My seventh NetGalley read out of the ten I had lined up – and I have to admit that two of them didn’t really work for me, all tell and no show, and I didn’t finish them, have given feedback to NetGalley and won’t be reviewing them here. So now I only have “Femina” left to read. This one wasn’t quite what I expected, but when I looked again at the blurb, I saw I concentrated more on the “At eighteen years old, Dinah gave away her baby son to the rich couple she worked for before they left Jamaica. They never returned. She never forgot him. Eighteen years later, a young man comes from the US to Kingston. From the moment she sees him, Dinah never doubts – this is her son. What happens next will make everyone question what they know and where they belong. A powerful story of belonging, identity and inheritance, What a Mother’s Love Don’t Teach You brings together a blazing chorus of voices” bit and less at the “to evoke Jamaica’s ghetto, dance halls, criminal underworld and corrupt politics, at the beating heart of which is a mother’s unshakeable love for her son.” bit!

Sharma Taylor – “What a Mother’s Love Don’t Teach You”

(21 June 2022, NetGalley)

Regina couldn’t figure out why Apollo didn’t understand that ‘OK’ and ‘alright’ was as much excitement as ghetto people like her could muster. She didn’t know how to explain that they didn’t deal in exaggeration, not because they didn’t appreciate good things but because life had proved you shouldn’t express too much excitement, in case the goodness got taken away. Saying words like ‘awesome’ was only looking for trouble.

Told in short chapters from different characters’ point of view, varying for some characters between direct first-person speech in patois (not hard to understand once you get into it) and third-person reporting, this fast-paced and unputdownable novel gives us a blistering view into 1980s Jamaican socio-politics. Areas are controlled by “Dons” who work on behalf of a political party to make sure the people of the area vote for that party; by care and paying medical bills; by intimidation; by coercion; by rape and murder. So the interesting story of Dinah and is-he-her-son? Apollo plays out to this background, the other people in the yard in which Dinah and her mother live just as implicated in that background as the big men who control things.

Apollo is a rich and privileged boy with a Black mother and White stepfather, doing an internship at a law firm while the family stays in Jamaica, tracking down Dinah in Lazarus Gardens after she claims him as her son and is sacked as a result, then near-fatally drawn by her young neighbours, budding musician Damian and the attractive Regina, who he sees as honest and authentic where, because of their own circumstances, they are very much not so. They are all drawn beautifully; we also get the police chief, the MP of the area and a random resident of the high-end community Apollo’s family is living in. People know their history and have their pride:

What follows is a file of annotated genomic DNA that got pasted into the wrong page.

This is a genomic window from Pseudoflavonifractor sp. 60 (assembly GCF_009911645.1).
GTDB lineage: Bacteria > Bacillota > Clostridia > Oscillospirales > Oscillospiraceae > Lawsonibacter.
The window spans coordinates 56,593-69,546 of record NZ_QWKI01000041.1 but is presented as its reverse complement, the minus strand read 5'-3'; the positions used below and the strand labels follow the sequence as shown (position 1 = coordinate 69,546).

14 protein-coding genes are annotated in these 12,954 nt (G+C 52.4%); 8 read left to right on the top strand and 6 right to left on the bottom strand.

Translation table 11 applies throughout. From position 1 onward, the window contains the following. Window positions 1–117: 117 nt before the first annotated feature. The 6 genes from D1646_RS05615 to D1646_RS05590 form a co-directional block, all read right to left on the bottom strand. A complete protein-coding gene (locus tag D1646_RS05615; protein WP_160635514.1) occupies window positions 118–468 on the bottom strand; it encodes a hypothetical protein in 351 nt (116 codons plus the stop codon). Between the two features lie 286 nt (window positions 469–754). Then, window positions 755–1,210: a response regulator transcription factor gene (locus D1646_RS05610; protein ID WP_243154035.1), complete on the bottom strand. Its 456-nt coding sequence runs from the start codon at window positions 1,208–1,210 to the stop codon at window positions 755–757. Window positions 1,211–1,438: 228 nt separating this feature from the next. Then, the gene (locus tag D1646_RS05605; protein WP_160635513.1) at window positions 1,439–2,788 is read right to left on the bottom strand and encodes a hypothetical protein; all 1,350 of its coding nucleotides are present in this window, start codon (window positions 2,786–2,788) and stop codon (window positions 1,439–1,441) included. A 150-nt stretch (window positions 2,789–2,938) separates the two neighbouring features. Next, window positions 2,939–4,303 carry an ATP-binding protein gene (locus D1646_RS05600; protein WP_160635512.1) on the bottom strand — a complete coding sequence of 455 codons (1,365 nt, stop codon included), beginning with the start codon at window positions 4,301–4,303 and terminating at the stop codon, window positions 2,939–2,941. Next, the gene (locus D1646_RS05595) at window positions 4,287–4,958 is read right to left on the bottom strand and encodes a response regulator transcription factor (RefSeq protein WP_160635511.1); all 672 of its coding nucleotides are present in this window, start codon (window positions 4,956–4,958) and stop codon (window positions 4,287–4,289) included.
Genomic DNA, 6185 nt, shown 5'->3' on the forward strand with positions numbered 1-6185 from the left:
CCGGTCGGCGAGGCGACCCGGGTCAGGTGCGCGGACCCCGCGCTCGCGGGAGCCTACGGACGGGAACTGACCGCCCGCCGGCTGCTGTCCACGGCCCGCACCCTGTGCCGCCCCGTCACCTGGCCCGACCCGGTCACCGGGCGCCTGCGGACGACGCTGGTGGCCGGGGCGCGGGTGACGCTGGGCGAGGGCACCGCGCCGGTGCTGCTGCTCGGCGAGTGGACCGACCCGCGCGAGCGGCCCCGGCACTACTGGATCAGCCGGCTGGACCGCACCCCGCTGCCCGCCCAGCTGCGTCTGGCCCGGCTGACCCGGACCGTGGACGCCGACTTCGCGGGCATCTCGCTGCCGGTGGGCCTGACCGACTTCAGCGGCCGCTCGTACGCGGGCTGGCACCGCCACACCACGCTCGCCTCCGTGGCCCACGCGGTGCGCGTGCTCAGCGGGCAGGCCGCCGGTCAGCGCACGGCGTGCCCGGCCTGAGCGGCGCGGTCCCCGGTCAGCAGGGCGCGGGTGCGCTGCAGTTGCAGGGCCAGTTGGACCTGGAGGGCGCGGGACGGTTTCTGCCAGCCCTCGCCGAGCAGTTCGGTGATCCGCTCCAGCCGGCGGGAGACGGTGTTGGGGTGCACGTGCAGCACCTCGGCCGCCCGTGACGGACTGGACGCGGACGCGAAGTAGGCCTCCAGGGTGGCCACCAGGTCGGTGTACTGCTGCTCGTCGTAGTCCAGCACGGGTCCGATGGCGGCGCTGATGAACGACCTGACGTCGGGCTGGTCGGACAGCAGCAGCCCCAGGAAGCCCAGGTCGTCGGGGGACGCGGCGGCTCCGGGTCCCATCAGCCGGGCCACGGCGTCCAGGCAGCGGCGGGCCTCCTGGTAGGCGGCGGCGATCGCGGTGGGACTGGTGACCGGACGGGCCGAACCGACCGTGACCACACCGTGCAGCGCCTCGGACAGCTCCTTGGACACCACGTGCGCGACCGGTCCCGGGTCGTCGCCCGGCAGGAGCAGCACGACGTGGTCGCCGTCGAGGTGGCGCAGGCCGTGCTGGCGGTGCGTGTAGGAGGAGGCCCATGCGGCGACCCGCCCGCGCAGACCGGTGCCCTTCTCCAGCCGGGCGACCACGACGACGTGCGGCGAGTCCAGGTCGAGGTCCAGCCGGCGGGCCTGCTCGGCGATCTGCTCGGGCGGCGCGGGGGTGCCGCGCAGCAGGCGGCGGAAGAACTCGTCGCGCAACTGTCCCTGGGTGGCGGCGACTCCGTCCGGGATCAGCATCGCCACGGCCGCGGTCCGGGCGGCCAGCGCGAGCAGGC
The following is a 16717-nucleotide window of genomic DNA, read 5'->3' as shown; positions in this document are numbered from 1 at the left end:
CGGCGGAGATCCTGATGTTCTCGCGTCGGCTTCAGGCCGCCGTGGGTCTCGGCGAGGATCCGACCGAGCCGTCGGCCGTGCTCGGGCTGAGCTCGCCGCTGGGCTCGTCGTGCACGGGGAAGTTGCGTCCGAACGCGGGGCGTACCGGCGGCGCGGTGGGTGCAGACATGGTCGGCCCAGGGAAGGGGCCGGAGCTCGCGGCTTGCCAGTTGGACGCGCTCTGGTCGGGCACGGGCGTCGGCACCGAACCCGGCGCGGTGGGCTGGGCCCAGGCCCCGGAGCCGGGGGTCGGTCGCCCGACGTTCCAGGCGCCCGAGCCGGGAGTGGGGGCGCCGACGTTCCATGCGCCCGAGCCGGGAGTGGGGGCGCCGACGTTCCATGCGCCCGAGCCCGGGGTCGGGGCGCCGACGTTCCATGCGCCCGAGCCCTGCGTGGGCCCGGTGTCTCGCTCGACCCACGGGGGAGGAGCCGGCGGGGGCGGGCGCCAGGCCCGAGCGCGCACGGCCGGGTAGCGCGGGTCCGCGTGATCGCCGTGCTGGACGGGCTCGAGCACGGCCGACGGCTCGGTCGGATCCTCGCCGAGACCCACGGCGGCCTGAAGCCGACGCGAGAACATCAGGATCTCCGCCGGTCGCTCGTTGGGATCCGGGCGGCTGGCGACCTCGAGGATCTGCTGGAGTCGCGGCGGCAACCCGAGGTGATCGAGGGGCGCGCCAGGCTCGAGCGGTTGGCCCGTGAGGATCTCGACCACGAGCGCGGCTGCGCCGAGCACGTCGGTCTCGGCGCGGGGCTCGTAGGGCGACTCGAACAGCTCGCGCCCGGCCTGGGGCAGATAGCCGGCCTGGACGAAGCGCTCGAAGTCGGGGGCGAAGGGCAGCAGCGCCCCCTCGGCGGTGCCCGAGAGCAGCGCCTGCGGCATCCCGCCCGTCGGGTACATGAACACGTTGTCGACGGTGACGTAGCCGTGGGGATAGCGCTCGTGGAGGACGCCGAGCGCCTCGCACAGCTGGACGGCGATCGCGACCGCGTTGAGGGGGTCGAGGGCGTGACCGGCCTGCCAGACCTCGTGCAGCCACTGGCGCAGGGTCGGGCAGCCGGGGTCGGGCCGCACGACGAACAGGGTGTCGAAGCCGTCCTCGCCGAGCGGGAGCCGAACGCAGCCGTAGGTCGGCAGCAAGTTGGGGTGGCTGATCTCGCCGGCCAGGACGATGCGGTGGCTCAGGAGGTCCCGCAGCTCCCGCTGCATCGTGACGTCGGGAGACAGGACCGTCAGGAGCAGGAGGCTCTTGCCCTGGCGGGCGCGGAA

[Dinah] tried to tell him history was important or people would vanish. Just like the bammy she cooked for him, a cassava cake that was one of the only things left behind of the Taino people, the original Jamaicans.

although as she tries to educate him, Apollo’s no good with a drum beat or a dance and is nonplussed by the cow horn she gives him that belonged to her great-grandmother: “This used to be yuh ancestor dem tongue! Dem use it to carry new of rebellion.” Apollo is clumsy and book-educated but not street-smart, telling Dinah not to eat her “slave diet” (that is all she can afford) and telling her about activists when her life there is about the struggle to survive at all.

There’s violence in the book – quite a lot of it – although in all but one passage where British, the psychopath Don of the area mulls on exactly how he will kill Apollo it is not gratuitous (and that pushes the plot forward and shows his character). The blurb DOES warn of this but it’s easy to pass over in favour of what looks like the main plot. It’s such a well-done book, though, I found, that I accepted the violence as part of the story: compulsive reading and with memorable characters. Even if someone behaves poorly, you can completely see why they are compelled to do that. The author is not afraid to put them through the wringer, and while lessons are learned and people grow, there is a sort of hard black humour to the traps the characters still find themselves in, little redemption available and the ending left open in many ways. This is a debut novel and, as other reviewers have said, formidable. I will definitely read what Taylor does next.

Thank you to Virago (hooray!) for selecting me to read this book in return for an honest review. “What a Mother’s Love Don’t Teach You” was published on 7 July 2022.